Final Thoughts

Fortunately there is increased awareness in boardrooms that "cybersecurity" is another term for business risk mitigation. Incidents and disruptions have severe implications on a grand scale that can demonstrably be measured: market capitalization, brand value, and reputation. Compared to a few years ago, security teams are today in a much better position to receive support with these challenges.

Our current global landscape demands heightened vigilance and strategic focus from security leaders. By prioritizing key areas such as threat preparedness, supply chain resilience, customer impact, information integrity, and incident response, security leaders can navigate the complexities of geopolitical conflicts more effectively. While challenges may be daunting, the increasing recognition of cybersecurity's critical importance in boardrooms is a positive sign. With proper support and proactive measures, organizations can weather these turbulent times and safeguard their market position, brand reputation, and overall resilience in the face of unforeseen disruptions.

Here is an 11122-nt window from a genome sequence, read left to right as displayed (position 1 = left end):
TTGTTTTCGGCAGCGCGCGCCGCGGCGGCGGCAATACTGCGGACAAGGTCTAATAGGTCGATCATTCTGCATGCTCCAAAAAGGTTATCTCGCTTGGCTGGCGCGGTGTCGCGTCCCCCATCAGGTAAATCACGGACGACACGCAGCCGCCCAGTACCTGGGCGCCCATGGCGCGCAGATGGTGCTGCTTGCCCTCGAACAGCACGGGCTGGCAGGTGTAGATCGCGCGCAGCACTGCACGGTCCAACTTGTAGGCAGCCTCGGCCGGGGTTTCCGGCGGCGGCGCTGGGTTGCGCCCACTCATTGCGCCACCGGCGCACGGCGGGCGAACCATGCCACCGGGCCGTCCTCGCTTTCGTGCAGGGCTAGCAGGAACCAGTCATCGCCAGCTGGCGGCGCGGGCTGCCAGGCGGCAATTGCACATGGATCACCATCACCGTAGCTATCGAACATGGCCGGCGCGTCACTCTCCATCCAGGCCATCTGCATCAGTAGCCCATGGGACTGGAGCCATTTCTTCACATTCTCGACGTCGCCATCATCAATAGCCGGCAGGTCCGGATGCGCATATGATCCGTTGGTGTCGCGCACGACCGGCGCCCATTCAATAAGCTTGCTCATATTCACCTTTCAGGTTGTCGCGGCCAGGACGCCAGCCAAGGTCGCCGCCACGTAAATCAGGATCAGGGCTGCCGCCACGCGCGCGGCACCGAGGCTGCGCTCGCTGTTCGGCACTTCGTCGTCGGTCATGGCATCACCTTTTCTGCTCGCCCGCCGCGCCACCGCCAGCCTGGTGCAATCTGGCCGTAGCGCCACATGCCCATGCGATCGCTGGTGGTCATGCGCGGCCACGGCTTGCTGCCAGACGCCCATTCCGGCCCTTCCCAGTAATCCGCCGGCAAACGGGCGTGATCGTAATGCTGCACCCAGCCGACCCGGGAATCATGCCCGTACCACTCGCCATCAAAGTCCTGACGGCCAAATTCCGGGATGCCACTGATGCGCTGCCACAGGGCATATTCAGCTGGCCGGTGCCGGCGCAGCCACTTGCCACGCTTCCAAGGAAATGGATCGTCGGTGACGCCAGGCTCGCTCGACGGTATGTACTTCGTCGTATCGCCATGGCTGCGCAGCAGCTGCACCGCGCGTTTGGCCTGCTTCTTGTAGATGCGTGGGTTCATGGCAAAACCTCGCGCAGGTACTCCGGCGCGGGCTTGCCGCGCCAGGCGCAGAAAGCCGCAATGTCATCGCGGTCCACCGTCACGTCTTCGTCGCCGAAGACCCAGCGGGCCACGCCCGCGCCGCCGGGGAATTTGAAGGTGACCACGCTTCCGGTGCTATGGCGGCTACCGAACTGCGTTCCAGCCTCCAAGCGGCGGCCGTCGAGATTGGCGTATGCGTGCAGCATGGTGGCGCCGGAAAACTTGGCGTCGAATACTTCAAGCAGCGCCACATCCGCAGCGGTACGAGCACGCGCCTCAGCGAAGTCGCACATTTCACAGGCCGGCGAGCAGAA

About the Author(s)

Steve Durbin

CEO, Information Security Forum

Steve Durbin is CEO of the Information Security Forum, an independent, not-for-profit organization dedicated to investigating, clarifying, and resolving key issues in information security and risk management by developing best-practice methodologies, processes, and solutions that meet the business needs of its members. He is a frequent speaker on the board's role in cybersecurity and technology.